After Election Victories, Losses CFA Looks to Next Challenge
Ballots are still being counted, but one thing is certain: union members made the difference in contests across the country.
Union members were instrumental in electing Joe Biden president and Kamala Harris vice president – the first woman and first person of color to hold the position, a truly historic moment.
CFA members talked with voters on behalf of candidates and initiatives championing equal access, equality, and social justice. Hundreds of CFA members volunteered almost 5,000 hours and sent 2 million texts on behalf of Propositions 15, 16 and 22. We collaborated extensively with the North Valley Labor Federation, where CFA contributed 1 million of NVLF’s 2.25 million texts to voters. Three of the Federation’s top five texters were from CFA.
In addition to hitting the text and phone banks, some CFA members ran for and won election to office! These members are incredible public servants, and their communities – and CFA – are lucky to have them. CFA Los Angeles Chapter Vice President Nichelle Henderson won her race for Los Angeles Community College District (LACCD) Trustee, and is excited to continue her public service by advocating for equity and access to higher education.
“I believe in the power of education, the importance of representation, and the intrinsic value of being of service to others. CFA trained me to be a leader that stands firmly for what I believe and fights for what is just. I ran for office to bring representation to the Black students, faculty and staff of the LACCD,” Henderson said. “I saw an opportunity to be a voice for those that for too long have been silenced due to a lack of diversity, equity, and access. I ran because I was determined to be the change that I want to see in education. If you want to be a change-maker and are considering a run for office, believe in yourself enough to do it.”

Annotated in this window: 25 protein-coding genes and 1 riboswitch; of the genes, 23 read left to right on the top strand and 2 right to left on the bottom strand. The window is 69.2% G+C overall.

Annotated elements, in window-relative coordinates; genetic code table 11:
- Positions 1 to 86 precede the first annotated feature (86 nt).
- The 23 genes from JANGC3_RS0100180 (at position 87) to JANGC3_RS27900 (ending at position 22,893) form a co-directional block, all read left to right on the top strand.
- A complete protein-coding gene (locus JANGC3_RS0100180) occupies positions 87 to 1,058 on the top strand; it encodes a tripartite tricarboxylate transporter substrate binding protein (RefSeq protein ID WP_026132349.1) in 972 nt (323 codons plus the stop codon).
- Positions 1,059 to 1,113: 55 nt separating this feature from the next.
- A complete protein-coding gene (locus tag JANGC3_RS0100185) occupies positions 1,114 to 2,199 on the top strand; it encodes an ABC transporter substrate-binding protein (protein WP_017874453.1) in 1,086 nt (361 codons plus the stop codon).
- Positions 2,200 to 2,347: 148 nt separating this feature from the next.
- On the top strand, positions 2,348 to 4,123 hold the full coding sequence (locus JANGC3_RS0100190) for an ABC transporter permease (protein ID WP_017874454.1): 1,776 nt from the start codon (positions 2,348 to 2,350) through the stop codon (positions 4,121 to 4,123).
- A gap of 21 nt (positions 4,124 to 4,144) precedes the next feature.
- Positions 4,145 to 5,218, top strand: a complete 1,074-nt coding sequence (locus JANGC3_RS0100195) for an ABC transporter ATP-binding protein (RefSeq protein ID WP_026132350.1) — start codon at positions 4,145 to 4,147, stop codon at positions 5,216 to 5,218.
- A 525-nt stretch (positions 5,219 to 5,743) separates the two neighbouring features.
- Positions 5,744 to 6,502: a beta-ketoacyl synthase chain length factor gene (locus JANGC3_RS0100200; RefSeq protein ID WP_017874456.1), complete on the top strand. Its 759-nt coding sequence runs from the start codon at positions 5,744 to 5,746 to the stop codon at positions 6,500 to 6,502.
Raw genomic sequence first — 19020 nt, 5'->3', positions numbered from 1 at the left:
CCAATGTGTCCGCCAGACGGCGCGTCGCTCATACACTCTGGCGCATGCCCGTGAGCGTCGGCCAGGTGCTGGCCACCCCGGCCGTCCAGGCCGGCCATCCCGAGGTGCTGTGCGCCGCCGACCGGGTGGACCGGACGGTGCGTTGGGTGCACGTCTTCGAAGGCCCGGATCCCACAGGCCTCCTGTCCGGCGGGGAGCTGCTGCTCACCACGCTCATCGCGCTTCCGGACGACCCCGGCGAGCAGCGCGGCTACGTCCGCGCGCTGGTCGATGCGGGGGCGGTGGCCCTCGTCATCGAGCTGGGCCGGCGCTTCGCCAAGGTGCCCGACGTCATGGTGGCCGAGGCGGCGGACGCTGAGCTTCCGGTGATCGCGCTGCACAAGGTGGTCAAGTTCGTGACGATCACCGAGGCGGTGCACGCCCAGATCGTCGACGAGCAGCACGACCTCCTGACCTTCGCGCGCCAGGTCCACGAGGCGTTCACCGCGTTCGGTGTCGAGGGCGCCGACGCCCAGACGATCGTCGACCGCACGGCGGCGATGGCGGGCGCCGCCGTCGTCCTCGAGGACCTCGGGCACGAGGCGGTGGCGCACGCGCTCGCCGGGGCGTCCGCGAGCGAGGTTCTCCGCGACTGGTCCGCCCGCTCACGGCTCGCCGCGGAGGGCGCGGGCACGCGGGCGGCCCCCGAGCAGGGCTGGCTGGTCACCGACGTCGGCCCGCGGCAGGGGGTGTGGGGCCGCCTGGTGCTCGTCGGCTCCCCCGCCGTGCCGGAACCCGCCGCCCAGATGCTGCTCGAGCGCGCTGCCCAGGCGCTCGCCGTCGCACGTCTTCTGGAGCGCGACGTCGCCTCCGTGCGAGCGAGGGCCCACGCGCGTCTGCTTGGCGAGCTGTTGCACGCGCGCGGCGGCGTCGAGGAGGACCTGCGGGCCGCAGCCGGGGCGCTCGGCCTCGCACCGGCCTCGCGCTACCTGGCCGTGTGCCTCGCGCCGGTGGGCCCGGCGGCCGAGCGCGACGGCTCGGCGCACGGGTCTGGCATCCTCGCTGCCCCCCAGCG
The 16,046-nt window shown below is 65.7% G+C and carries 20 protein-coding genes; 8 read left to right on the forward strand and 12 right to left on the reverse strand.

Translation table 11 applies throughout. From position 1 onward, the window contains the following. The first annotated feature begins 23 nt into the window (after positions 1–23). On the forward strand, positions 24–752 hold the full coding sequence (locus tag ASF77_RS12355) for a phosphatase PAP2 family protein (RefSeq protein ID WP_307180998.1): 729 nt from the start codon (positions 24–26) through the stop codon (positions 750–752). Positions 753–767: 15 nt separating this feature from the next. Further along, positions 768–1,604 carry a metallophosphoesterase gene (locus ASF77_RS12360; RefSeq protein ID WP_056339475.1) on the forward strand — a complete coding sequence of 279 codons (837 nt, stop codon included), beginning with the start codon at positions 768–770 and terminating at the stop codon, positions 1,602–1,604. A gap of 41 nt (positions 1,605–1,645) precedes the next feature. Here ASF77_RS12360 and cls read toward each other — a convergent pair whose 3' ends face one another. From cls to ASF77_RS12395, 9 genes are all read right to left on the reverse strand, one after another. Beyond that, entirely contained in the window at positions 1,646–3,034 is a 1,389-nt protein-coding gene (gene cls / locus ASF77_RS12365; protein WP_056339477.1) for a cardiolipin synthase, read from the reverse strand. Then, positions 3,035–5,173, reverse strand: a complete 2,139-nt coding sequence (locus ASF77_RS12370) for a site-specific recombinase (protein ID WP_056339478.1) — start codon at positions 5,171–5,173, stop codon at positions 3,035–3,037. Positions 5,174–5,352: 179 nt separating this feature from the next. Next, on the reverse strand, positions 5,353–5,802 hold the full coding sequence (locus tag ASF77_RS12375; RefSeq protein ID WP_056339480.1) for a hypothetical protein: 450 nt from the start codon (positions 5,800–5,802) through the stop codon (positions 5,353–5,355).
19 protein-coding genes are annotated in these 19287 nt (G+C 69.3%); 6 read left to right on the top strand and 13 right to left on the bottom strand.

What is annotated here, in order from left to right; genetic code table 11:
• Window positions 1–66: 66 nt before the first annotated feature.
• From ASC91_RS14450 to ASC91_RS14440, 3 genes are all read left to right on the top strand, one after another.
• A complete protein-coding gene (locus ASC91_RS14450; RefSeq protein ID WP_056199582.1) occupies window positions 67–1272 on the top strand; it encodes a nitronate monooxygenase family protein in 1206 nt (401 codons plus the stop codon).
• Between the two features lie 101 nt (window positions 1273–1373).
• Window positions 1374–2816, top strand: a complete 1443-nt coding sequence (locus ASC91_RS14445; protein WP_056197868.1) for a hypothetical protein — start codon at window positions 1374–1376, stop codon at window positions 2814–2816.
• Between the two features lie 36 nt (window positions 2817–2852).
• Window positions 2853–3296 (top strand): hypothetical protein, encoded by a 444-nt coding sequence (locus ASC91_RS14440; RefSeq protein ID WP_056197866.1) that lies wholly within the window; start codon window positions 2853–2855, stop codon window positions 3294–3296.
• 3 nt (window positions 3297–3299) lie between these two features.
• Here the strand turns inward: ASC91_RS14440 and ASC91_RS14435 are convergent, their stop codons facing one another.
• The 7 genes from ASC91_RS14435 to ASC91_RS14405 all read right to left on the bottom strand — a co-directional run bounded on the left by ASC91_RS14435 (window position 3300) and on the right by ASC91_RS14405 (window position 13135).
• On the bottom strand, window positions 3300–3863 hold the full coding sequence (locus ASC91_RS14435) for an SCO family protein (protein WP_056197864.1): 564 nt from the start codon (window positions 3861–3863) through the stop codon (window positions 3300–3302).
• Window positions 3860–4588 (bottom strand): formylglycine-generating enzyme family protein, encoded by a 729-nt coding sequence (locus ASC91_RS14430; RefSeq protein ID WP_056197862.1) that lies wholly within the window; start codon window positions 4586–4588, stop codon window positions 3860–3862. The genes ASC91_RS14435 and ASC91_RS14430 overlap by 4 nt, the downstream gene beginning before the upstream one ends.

There were many victories across California: Los Angeles County elected a police reformer for district attorney; state voters restored voting for ex-felons; an affordable housing advocate unseated a two-term incumbent for Oakland City Council.
With the victories, come the losses. CFA’s three-priority ballot initiatives – Propositions 15 (funding for public schools and services), 16 (bringing back affirmative action) and 22 (gig worker protections) – will not go our way.
Proposition 15 looks headed for defeat. The measure would have recaptured $12 billion a year for public services by closing a corporate property tax loophole. Our efforts to reinvest in public education by making billionaires and corporations pay their fair share will continue. There are some successful models for increasing funding. For example, in Long Beach, voters passed an increase to the city’s oil severance tax to fund racial equity programs. San Francisco voters passed a tax on CEO compensation. And CFA has convened a task force with other unions to study revenue enhancements to provide adequate, stable funding for public education.
“The pandemic has only exacerbated the need for state funding of public services,” said Steven Filling, CFA Political Action and Legislative Committee Chair. “It is clear to many that we need to find ways to enhance California’s revenue stream, as the City of Long Beach has done, so that our state can continue to provide the social services and public higher education that are the envy of the world. We will be working with our sibling unions, with policy makers, and with elected officials to find ways to enable California to continue leading the way.”